What particles make up the beams? Why these particles? Why polarise electrons?

The CLIC beams will be made of point-like particles: electrons (in one beam) and positrons (in the other beam). These two particles are matter-antimatter partners. When they come into contact in the collision they will annihilate each other, liberating all their energy for the production of new particles. The electron beam will be polarised, because this increases the probability of producing certain (interesting) physics interactions. Polarisation also helps to collect additional knowledge about the particles produced in the interaction.


Where do the polarized electrons come from?

To produce the polarised electrons for CLIC, a circularly polarised laser shines on a GaAs type cathode. This moves electrons with the correct helicity from the valence band into the conduction band. Then, the negative electron affinity surface is activated to extract the polarised electrons in the conduction band into the vacuum. They can then be collected and accelerated.


Where do the positrons come from?

Since positrons are anti-matter particles, they do not exist stably in the world around us. The positrons for CLIC are created by sending a 5 GeV electron beam onto a two-target system. The first target is a tungsten crystal, which produces photons via the coherent bremsstrahlung process. The photons enter a second tungsten target, where they create e+e- pairs. Downstream of the second target, the positrons are collected and accelerated.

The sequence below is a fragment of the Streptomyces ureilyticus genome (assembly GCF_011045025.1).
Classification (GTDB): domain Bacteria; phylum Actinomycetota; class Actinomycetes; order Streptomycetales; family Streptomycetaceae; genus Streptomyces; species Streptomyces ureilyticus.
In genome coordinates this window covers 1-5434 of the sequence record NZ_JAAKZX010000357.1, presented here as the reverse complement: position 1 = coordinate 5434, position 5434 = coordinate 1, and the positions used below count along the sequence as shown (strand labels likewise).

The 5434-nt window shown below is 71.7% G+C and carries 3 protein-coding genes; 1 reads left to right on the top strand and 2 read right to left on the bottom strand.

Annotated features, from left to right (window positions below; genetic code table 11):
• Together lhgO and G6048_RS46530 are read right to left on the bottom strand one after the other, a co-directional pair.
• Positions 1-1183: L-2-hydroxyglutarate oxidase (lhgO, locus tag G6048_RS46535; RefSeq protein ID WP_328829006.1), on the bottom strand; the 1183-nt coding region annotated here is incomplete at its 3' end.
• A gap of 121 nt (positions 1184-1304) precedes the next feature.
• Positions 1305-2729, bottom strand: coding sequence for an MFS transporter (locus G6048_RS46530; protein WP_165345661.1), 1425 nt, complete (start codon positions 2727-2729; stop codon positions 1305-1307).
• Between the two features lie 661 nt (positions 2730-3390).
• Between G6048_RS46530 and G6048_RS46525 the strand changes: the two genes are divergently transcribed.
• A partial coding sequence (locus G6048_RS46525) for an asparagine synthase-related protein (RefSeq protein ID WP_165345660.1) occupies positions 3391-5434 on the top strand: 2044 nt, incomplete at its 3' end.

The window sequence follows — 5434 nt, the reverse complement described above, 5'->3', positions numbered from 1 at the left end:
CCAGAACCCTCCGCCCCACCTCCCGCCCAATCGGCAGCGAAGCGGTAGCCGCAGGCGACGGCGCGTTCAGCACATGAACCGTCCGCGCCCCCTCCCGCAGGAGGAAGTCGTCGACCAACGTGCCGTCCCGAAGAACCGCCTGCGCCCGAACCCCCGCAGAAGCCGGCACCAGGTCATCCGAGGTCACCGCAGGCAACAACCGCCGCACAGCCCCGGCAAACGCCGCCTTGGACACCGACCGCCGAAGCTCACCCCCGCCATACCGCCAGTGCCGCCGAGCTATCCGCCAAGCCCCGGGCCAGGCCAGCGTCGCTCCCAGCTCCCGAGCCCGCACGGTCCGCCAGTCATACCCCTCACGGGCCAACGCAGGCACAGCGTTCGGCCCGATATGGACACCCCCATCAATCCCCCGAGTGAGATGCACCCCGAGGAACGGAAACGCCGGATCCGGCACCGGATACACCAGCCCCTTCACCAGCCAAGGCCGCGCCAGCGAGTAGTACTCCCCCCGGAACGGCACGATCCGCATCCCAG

What is the structure of the CLIC main beams?

Each main beam is formed of a series of dense bunch trains, separated from each other by 20 ms gaps. This means that the repetition rate of the CLIC accelerator is 50 Hz. Each bunch train is composed of 312 bunches, one separated from the next by a 0.5 ns gap.


Why is the repetition rate at CLIC 50 Hz?

This value is chosen so that the beam pulses are in phase with the mains power, which also oscillates with a frequency of 50 Hz. This reduces the effect of electric and magnetic stray fields on the beam or any equipment. As any stray fields will have the same frequency as the accelerator, they will have the same effect on the beam every time it passes. They can therefore be corrected for more easily.


Why have such a short bunch separation of 0.5 ns?

About one third of the power that flows into the accelerating structure to generate and maintain the accelerating field is dissipated in the copper walls. Therefore for efficiency reasons the bunches in the train should follow each other as quickly as possible, so as to minimise the power lost. The bunches can't be closer together  than 0.5 ns due to long-range wakefields. These are disruptive electromagnetic fields that each bunch induces into the accelerating structure, and must be removed before the next bunch arrives. The quickest this can currently be done is 0.5 ns.